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Tools for Meeting the NAIA Scoring System Requirements for Athletes

Full Measure July 17, 2020
NAIA Scoring System Requirements

With your team's safety top of mind, here's a checklist to ensure your athletics program is compliant within the new NAIA scoring system.

Ready to hit the ground running… or swimming, tackling, playing… this Fall? We know keeping your team safe is at top of mind. Here’s a checklist to make sure your athletics program is compliant within the NAIA’s new scoring system.

You'll need:

1. Temperature checks

NAIA’s regulations require tools for athletes, faculty, or other game-day staff to monitor athlete temperature. Non-contact infrared thermometers can be purchased online for under $50.00. You’ll want to make sure you have a few backups and extra batteries… just in case.

2. Daily symptom surveying

The NAIA has provided ten self-reported symptoms to survey before athletes engage in the practice, matches, or other activities directly related to their sport. Your athletics department should establish an easy way to survey and track athlete wellbeing and survey response data… perhaps, on mobile. Be sure that while establishing these surveys, you find a way to quickly notify student-athletes if they’ve been scored as a 0, 1, or 2 based on NAIA’s regulations.

3. Quick responses to any symptoms

What do you do if your athletes or staff self-report any symptom? How do you communicate the next steps with them if they’ve surveyed as a “1” or a “2”? Streamlining communication regarding the self-reported symptoms will aid in keeping your team and staff safe. At a certain score, participants might be referred to medical professionals for further testing.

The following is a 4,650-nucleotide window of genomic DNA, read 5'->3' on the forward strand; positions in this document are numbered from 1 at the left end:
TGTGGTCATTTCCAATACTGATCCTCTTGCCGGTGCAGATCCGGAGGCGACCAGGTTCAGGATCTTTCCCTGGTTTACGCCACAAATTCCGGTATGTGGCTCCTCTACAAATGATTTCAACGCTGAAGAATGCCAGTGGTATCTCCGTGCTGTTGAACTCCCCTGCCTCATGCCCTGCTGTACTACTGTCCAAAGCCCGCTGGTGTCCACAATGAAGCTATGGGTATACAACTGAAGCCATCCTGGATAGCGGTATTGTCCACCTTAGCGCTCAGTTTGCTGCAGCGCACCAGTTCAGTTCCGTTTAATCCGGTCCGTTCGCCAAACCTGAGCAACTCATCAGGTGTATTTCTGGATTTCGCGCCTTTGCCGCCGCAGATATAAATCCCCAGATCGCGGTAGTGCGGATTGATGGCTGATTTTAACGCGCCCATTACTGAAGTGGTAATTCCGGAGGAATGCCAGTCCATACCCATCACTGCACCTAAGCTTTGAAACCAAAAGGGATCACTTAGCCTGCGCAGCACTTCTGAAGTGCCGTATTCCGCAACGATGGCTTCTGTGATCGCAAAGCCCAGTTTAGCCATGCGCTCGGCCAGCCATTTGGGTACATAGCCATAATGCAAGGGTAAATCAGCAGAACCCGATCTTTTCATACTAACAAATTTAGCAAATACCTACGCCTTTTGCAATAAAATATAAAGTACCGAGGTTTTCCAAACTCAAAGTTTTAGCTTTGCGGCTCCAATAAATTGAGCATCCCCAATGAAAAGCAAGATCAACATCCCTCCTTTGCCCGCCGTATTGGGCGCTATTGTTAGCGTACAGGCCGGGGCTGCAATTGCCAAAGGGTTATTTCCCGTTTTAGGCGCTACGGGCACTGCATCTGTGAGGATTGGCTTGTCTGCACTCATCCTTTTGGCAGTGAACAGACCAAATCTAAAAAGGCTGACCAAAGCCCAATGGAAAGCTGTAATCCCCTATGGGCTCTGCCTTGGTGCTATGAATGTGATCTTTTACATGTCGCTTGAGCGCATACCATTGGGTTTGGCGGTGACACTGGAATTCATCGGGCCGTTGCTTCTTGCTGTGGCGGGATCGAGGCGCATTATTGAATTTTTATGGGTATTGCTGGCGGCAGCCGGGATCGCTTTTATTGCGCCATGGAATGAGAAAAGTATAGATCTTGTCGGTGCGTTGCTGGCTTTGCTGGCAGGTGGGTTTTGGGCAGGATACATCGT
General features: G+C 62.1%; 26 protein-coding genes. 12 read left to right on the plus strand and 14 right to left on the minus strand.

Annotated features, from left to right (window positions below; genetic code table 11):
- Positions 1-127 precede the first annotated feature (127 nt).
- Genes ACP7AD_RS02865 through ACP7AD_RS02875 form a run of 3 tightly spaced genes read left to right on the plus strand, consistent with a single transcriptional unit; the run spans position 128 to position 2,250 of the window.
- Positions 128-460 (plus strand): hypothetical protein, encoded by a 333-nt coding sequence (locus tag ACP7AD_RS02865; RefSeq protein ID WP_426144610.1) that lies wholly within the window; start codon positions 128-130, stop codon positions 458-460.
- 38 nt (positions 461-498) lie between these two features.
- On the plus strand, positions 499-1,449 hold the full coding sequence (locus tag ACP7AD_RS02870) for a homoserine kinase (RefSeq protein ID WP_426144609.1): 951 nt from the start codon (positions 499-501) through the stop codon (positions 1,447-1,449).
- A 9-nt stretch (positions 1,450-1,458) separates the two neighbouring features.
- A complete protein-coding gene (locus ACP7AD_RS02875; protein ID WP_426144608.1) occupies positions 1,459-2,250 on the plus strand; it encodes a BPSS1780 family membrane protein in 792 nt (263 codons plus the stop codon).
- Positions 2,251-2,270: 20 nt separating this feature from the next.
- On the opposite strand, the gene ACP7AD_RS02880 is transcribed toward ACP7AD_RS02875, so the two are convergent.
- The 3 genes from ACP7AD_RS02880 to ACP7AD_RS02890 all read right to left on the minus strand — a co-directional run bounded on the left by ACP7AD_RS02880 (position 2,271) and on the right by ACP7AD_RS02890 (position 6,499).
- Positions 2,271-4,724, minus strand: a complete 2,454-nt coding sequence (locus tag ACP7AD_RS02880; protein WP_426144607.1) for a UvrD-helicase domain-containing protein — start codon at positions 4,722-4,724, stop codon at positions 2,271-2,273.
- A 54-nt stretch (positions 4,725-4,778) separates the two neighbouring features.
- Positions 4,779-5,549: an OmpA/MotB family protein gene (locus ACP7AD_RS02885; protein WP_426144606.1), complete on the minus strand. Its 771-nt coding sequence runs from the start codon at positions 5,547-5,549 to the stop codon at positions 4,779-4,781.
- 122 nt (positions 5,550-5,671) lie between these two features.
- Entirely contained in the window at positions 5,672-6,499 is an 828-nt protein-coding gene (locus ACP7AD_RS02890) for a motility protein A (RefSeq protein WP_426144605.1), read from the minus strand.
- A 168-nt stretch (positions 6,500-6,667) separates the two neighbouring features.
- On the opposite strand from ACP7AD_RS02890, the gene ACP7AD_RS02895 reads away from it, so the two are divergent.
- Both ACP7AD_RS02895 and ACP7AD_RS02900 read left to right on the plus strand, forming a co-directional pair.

4. Continued data tracker

Once an individual has been screened and you have taken any action, if needed, you’ll want a tool to keep a record of the survey responses as frequently as they are being conducted. Keeping this information accessible will help give your staff an easy-to-access view on the wellbeing of your team, and make it easier to report overall data to the NAIA when those times come.

5. Restricted access locations

With varying levels of access required for different parts of your team, you’ll need a game plan (no pun intended) to know exactly where your people are. Contactless parameters and access tracking for administrators can help keep everyone safe. After screening athletes and staff, you can badge them appropriately based on their 0-2 scores and/or their levels of permitted access using a color-coded system that coordinates with mobile technology. Planning for and providing ways to close off areas of facilities that do not allow for distancing or are not available for usage is also imperative to a successful reopening strategy.


We hope this was helpful! Reaching students where they are to make life a little easier is at the heart of what we do here at Full Measure. If you’re interested in diving deeper into Full Measure’s Fall Reopening Solutions and how we can specifically help on any of the above, please schedule time with our team. Schedule Time.

All NAIA resources and guidance can be found within their “Fall 2020 Guidelines and Recommendations” handbook here.


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